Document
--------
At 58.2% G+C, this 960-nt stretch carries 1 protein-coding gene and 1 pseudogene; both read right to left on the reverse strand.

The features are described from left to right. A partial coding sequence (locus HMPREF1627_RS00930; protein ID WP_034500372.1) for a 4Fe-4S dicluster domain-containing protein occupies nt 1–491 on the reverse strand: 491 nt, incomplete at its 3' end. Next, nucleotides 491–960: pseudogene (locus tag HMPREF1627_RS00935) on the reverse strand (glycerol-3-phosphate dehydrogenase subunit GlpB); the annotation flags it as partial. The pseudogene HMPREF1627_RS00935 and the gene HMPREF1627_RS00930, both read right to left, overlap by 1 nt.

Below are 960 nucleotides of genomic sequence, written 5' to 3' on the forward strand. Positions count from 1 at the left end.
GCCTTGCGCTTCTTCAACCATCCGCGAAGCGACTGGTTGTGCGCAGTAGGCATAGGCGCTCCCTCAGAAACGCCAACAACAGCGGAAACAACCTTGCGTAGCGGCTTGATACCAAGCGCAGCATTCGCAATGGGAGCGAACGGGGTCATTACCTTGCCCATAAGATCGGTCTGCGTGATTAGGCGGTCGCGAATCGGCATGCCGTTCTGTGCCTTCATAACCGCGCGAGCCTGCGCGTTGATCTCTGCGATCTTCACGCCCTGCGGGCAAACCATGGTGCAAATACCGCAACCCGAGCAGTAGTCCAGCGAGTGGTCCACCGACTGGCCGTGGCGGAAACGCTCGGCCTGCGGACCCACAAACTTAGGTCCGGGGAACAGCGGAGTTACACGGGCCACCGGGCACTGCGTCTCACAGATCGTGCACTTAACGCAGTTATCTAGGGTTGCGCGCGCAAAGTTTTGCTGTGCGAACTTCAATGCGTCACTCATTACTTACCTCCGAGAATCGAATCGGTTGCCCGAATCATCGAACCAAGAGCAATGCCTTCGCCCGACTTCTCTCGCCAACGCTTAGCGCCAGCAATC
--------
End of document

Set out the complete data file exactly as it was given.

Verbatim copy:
At 58.2% G+C, this 960-nt stretch carries 1 protein-coding gene and 1 pseudogene; both read right to left on the reverse strand.

The features are described from left to right. A partial coding sequence (locus HMPREF1627_RS00930; protein ID WP_034500372.1) for a 4Fe-4S dicluster domain-containing protein occupies nt 1–491 on the reverse strand: 491 nt, incomplete at its 3' end. Next, nucleotides 491–960: pseudogene (locus tag HMPREF1627_RS00935) on the reverse strand (glycerol-3-phosphate dehydrogenase subunit GlpB); the annotation flags it as partial. The pseudogene HMPREF1627_RS00935 and the gene HMPREF1627_RS00930, both read right to left, overlap by 1 nt.

Below are 960 nucleotides of genomic sequence, written 5' to 3' on the forward strand. Positions count from 1 at the left end.
GCCTTGCGCTTCTTCAACCATCCGCGAAGCGACTGGTTGTGCGCAGTAGGCATAGGCGCTCCCTCAGAAACGCCAACAACAGCGGAAACAACCTTGCGTAGCGGCTTGATACCAAGCGCAGCATTCGCAATGGGAGCGAACGGGGTCATTACCTTGCCCATAAGATCGGTCTGCGTGATTAGGCGGTCGCGAATCGGCATGCCGTTCTGTGCCTTCATAACCGCGCGAGCCTGCGCGTTGATCTCTGCGATCTTCACGCCCTGCGGGCAAACCATGGTGCAAATACCGCAACCCGAGCAGTAGTCCAGCGAGTGGTCCACCGACTGGCCGTGGCGGAAACGCTCGGCCTGCGGACCCACAAACTTAGGTCCGGGGAACAGCGGAGTTACACGGGCCACCGGGCACTGCGTCTCACAGATCGTGCACTTAACGCAGTTATCTAGGGTTGCGCGCGCAAAGTTTTGCTGTGCGAACTTCAATGCGTCACTCATTACTTACCTCCGAGAATCGAATCGGTTGCCCGAATCATCGAACCAAGAGCAATGCCTTCGCCCGACTTCTCTCGCCAACGCTTAGCGCCAGCAATC